Skip Navigation

NCPR is supported by:

News stories tagged with "prisons"

It would be devastating to our town and throughout Franklin County. It would have a ripple effect.

Updated: Will the new state budget whack a North Country prison?

Update 10 am: The state correctional facility in Chateaugay won't be closed under a budget deal being finalized in Albany. That's according to Dan Macentee, spokesman for state Senator Betty Little. Latest details of this breaking story.

It remains unclear this morning whether the budget deal now being finalized in Albany will affect a North Country prison.

Gov. Andrew Cuomo and legislative leaders unveiled a broad outline of the spending plan last night, without offering specifics.

Democratic lawmakers in the state Senate and Assembly have proposed cutting funding for the state correctional facility in Chateaugay in northern Franklin County.

That differs from Cuomo's executive budget proposal, which targeted prisons in Manhattan and in Dutchess County.  Go to full article
U.S. Rep. Bill Owens.
U.S. Rep. Bill Owens.

Owens: most people will feel pain of sequester

North Country Congressman Bill Owens says the impact of cuts at the federal prison in Ray Brook is on his mind. He says officials there will have some discretion as far as where to cut. "I'm counting on management in those circumstances," says Owens, "to make sure that they do their furloughing in such a way that they do manage this for the safety of the officers and obviously the prisoners."

Owens held a telephone press conference yesterday afternoon to discuss the impacts of the across-the-board federal cuts known as the sequester. The Democrat says the standoff in Washington may only change if the public feels some pain.  Go to full article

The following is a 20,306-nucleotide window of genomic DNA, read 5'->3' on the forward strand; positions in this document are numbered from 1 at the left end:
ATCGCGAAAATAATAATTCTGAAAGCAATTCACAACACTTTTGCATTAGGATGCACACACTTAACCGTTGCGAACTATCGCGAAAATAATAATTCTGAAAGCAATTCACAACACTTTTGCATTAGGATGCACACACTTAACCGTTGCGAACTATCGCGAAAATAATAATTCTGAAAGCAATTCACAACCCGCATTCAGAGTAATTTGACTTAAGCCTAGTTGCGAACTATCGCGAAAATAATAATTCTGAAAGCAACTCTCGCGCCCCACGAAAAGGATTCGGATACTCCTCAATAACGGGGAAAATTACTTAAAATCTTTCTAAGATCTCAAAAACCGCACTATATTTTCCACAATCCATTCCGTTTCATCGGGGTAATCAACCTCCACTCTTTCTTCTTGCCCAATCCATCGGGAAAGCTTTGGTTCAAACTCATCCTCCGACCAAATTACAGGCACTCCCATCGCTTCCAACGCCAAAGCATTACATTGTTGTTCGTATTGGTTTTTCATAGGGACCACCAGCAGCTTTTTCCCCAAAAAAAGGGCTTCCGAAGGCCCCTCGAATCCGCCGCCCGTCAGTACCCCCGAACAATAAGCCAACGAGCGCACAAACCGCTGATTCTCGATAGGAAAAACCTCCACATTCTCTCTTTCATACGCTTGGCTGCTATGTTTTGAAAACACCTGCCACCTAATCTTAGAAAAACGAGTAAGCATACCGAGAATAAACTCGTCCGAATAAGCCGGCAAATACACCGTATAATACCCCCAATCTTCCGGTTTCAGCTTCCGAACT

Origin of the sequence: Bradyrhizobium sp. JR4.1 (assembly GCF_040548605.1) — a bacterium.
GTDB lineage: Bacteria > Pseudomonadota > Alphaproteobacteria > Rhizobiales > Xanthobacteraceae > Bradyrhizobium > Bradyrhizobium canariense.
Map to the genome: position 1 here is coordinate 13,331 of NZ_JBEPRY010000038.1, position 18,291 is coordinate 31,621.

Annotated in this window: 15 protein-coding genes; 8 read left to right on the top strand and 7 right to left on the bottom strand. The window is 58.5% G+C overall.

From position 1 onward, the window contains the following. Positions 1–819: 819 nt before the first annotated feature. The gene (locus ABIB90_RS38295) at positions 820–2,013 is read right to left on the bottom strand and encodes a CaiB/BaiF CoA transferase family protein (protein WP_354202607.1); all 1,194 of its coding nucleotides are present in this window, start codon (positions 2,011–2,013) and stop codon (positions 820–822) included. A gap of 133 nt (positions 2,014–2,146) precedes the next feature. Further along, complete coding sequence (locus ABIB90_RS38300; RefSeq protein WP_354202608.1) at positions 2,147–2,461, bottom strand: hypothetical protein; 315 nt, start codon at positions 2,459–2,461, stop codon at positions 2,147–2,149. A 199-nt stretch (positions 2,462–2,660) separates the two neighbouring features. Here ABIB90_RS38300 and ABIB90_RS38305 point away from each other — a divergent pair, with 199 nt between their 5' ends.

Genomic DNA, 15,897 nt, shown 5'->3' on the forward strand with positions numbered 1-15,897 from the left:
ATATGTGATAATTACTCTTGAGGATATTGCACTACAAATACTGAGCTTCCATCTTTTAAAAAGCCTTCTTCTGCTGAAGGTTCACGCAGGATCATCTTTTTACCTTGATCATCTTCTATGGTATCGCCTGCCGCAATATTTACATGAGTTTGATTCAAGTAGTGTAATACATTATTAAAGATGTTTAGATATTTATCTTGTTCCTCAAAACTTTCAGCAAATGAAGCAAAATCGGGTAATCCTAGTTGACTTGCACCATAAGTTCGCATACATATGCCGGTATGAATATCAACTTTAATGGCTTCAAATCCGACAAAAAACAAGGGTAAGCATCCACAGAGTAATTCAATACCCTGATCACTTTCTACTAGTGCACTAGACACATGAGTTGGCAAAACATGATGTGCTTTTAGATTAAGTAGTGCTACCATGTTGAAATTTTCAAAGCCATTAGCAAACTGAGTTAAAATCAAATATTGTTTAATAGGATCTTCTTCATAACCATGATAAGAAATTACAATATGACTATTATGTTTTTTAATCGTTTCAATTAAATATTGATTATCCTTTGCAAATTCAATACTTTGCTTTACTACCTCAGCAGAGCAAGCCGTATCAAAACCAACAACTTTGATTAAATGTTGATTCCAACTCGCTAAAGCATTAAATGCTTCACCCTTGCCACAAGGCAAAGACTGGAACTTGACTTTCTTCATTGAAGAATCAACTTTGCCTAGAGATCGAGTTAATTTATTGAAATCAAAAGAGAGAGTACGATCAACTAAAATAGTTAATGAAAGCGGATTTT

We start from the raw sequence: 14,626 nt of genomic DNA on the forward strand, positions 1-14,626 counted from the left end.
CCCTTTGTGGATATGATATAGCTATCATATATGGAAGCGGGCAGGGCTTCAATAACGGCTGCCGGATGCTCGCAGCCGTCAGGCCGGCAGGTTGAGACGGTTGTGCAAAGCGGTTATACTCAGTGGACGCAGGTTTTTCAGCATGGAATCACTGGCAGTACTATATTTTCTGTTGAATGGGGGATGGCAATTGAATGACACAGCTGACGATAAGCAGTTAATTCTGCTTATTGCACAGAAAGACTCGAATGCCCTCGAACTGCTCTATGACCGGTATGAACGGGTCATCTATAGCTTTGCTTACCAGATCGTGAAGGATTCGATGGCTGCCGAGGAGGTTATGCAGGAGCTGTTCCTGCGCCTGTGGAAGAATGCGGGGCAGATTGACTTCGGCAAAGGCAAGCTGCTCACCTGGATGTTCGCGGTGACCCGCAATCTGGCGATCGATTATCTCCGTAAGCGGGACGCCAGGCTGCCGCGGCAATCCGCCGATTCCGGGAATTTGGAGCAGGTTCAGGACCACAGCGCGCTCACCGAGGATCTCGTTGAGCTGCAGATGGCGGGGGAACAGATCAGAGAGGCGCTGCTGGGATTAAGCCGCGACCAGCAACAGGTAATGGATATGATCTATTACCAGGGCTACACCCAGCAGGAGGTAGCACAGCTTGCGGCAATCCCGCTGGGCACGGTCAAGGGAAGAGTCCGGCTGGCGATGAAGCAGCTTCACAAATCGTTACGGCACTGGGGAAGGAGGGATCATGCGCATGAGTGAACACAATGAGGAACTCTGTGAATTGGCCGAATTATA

Governor Nelson Rockefeller surprised his own staff with his dramatic shift on drug policy.
Governor Nelson Rockefeller surprised his own staff with his dramatic shift on drug policy.

How the Rockefeller drug laws changed America

Forty years ago this month, New York Governor Nelson Rockefeller launched his campaign for what came to be known as the Rockefeller drug laws.

Rockefeller demanded tough prison sentences, even for low-level drug dealers and addicts. It was an idea that quickly spread, influencing state and Federal law across the US.

In the decades since, the nation's prison population has grown seven-fold -- with more than two million men and women now behind bars.

Over the next year, North Country Public Radio will be looking at ways the Rockefeller laws changed America -- from their impact on race relations to the growth of a booming prison industry here in the North Country.

We're calling it the Prison Time Radio Project. We start our series by going back to the beginning, when Americans were demanding solutions to a heroin epidemic that was scarring urban neighborhoods.  Go to full article
Bayview in Manhattan is one of two correctional facilities slated to be closed in the new budget plan. Photo: Google Street View
Bayview in Manhattan is one of two correctional facilities slated to be closed in the new budget plan. Photo: Google Street View

Governor continues downsizing of state prison system

Governor Andrew Cuomo says New York's state prison system needs to shrink again. In his speech Tuesday, Cuomo unveiled plans to eliminate two downstate correctional facilities.

The move spares prisons and prison jobs here in the North Country, at least for the time being.

But the move comes as part of a continuing shift in the state's criminal justice policy that has meant new uncertainty for prison workers.  Go to full article

SOS gives prison system a pass

Governor Andrew Cuomo spoke only briefly about the state's correctional system during his speech yesterday. Last year, his administration mothballed seven prisons, none of them in the North Country. Cuomo called that an important accomplishment. "We closed 3800 prison beds," he said, "because we finally realized prison operation is not economic development."